Lincoln Towindo and Praise Runyowa
Fourteen-year-old Tinashe Matare squirms feebly as he desperately tries to shift his frail-looking frame to the other side of a threadbare clinic bed.
It takes him what seems an eternity to accomplish the simple task.
Suddenly, he halts the writhing motions.
He has found the softest and most comfortable part of the tattered bed!
Joseph, his elder brother, who has been by his side since his admission to Seke South Clinic, offers him a cup of water.
“Just take a sip, Tina. The doctors say that’s the only way you can get better and leave this place,” he says while extending his hand.
Tinashe mumbles an inaudible response that, however, sees his brother abandon the mission of trying to make him drink water.
“He contracted the disease while he was visiting our aunt who lives in Unit D. They were using water from a nearby well which was dug up by their neighbours since tap water is a luxury in that area. They only receive tap water once every fortnight,” disclosed Joseph.
Tinashe is one of several hundreds of Chitungwiza residents who have been infected by typhoid.
According Mrs Dadirai Katsande, sister-in-charge at Seke South Clinic, typhoid cases in Chitungwiza have been on the increase over the last month.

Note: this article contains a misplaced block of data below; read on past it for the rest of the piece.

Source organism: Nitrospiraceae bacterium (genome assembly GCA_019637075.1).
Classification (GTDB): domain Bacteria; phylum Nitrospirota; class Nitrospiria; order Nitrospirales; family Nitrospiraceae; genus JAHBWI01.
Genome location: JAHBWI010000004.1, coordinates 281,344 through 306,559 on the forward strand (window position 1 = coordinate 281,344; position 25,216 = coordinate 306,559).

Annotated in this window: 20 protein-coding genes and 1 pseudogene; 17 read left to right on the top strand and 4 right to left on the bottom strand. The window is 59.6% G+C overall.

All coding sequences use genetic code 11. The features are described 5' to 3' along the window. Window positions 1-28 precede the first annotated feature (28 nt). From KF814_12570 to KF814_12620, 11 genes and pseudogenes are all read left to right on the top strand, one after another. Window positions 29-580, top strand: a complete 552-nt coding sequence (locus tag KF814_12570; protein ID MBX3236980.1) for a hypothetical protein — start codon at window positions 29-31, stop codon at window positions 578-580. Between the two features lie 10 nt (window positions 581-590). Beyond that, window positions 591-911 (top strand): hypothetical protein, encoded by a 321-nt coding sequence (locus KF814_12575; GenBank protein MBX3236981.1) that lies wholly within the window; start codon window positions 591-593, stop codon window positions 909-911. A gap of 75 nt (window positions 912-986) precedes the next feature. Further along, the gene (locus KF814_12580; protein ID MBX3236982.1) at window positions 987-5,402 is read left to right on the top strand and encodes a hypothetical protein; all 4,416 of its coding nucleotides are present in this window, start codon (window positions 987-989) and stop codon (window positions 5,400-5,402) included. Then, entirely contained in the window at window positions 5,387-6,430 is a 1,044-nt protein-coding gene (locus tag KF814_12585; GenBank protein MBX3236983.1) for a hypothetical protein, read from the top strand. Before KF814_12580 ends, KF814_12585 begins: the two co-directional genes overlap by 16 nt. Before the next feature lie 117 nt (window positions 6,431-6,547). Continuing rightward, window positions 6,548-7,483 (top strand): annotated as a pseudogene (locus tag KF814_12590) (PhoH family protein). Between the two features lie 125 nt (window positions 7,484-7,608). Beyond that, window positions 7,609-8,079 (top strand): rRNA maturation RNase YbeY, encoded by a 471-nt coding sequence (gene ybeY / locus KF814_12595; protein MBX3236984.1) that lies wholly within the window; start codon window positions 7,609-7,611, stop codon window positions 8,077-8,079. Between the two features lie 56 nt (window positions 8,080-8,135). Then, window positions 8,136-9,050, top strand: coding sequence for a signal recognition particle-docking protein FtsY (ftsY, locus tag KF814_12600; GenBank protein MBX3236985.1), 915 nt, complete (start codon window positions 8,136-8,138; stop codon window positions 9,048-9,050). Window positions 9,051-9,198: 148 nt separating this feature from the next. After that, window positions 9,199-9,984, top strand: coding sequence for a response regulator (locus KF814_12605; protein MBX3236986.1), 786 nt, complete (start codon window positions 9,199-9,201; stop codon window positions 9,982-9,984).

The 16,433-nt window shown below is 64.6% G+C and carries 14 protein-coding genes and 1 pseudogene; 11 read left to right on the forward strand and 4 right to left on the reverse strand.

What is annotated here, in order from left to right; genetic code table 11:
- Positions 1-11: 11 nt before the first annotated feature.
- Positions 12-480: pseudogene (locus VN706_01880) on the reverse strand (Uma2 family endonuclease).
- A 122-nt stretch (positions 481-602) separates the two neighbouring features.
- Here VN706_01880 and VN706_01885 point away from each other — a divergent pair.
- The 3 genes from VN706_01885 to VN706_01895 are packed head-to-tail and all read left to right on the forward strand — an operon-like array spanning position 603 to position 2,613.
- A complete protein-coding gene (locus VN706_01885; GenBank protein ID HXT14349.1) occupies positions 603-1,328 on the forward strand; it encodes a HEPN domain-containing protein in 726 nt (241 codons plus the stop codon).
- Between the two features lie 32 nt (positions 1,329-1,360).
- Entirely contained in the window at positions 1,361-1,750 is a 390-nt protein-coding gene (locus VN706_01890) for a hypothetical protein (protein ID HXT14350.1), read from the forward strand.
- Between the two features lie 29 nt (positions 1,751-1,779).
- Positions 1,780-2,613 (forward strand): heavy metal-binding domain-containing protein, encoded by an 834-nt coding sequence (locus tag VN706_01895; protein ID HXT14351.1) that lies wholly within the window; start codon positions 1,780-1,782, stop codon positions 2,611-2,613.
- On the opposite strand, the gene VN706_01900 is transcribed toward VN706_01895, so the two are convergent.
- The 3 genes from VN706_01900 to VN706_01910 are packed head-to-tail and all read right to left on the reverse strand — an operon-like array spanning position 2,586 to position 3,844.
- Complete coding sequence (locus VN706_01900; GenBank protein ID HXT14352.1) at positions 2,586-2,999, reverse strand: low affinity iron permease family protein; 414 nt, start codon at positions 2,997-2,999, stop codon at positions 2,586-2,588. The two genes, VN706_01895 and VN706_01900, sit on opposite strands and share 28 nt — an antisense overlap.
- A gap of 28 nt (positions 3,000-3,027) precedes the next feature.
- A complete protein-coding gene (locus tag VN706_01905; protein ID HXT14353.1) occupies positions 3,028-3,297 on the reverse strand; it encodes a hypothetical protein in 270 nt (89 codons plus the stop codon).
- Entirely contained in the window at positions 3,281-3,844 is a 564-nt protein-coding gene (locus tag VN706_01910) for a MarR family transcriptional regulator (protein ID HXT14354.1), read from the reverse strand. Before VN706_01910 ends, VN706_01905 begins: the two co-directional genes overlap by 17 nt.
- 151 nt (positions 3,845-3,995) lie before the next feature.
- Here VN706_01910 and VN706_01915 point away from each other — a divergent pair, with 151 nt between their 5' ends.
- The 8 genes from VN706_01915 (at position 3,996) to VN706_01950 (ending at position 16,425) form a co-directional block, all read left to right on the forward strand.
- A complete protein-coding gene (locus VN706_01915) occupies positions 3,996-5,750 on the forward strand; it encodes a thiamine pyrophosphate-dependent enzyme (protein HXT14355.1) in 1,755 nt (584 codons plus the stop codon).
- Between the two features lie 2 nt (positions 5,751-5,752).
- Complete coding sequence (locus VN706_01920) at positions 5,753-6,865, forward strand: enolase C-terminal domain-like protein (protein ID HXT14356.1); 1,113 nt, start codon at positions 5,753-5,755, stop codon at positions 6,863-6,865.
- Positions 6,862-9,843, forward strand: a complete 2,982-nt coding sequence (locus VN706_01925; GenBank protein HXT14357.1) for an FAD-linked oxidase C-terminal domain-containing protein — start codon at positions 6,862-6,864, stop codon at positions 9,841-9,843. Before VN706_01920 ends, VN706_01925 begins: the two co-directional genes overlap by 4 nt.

The clinic, the major typhoid referral centre in the dormitory town, has so far dealt with over 200 confirmed typhoid cases this month.
The clinic is dealing with an average of 10 confirmed cases a day, the highest number of cases (41) having been recorded last Wednesday.
The town health department has since closed eight wells and illegal boreholes which tested positive of the typhoid bacteria.
Mrs Katsande said the clinic is failing to cope.
“We are sending out teams to distribute water-treatment tablets and carry out public awareness campaigns in areas that have recorded a high concentration of reported cases.
“Unsafe water sources have been closed and we urge people to continue using the aqua tablets we distributed since we do not know when these water shortages will eventually end,” she said.
The latest typhoid outbreak is another twist in the sad tale of Chitungwiza.
Mr Cephas Chikondo, of Unit M, said water shortages in the dormitory town have reached alarming levels.
“The situation is worsening in this area, considering we go for days without water and we rely on recycling water.
After bathing, one makes sure that water being used does not go down the drain as it is needed for use after one has used the toilet,” he said.
“What is more confusing is that council is sending us bills every month for the services they are not rendering. Last month I paid US$43 but we had tap water for only three days the whole month.”
The Minister of Health and Child Welfare, Dr Henry Madzorera, disclosed that Government has since deployed additional nurses to areas that have reported typhoid cases.
“We have nurses who go in these suburbs looking for typhoid cases and treat them because early treatment is vital when dealing with typhoid,” he said.